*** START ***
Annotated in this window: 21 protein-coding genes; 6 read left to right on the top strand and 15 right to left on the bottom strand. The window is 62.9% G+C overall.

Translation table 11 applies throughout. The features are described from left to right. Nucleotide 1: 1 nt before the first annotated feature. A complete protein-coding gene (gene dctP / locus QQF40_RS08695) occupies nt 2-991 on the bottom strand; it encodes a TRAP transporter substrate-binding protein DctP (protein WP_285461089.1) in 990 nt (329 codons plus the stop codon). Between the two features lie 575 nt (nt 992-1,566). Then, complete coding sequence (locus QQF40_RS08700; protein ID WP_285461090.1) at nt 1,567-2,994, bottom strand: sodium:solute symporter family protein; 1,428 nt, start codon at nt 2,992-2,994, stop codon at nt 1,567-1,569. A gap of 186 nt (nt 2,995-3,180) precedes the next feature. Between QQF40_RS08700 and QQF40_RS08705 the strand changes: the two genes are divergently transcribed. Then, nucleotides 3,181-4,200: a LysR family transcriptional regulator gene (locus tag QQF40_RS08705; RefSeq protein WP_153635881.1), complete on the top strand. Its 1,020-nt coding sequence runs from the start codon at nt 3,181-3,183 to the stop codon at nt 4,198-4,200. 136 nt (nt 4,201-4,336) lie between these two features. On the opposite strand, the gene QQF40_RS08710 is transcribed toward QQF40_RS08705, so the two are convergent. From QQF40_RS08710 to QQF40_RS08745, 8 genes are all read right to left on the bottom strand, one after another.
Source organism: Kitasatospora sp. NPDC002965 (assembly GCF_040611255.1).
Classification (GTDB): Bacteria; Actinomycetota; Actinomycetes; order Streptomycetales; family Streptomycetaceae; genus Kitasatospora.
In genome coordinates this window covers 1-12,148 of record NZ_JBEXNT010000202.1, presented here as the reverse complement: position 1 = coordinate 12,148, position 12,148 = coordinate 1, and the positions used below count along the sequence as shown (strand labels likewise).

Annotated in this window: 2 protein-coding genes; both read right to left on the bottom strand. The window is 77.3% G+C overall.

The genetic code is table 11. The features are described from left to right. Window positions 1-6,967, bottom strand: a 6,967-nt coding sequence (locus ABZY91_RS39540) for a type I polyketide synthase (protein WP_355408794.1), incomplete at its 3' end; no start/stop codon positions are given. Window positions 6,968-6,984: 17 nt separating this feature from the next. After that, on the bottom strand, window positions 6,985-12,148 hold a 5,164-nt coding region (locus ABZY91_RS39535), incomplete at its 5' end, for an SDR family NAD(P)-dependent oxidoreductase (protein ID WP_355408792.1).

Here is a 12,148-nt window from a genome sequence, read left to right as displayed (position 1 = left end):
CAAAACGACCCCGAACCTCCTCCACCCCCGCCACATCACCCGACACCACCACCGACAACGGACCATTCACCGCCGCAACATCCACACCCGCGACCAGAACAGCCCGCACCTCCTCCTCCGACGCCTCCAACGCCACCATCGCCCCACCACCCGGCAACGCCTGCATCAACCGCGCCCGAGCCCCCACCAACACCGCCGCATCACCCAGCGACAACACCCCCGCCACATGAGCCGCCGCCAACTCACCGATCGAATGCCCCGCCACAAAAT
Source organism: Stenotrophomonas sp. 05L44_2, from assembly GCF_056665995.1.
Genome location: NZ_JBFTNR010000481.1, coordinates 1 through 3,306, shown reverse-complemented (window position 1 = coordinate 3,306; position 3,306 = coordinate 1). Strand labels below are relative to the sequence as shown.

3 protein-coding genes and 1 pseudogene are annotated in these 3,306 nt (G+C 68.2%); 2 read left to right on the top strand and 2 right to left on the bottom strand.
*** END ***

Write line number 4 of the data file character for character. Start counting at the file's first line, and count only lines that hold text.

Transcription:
Classification (GTDB): Bacteria; Actinomycetota; Actinomycetes; order Streptomycetales; family Streptomycetaceae; genus Kitasatospora.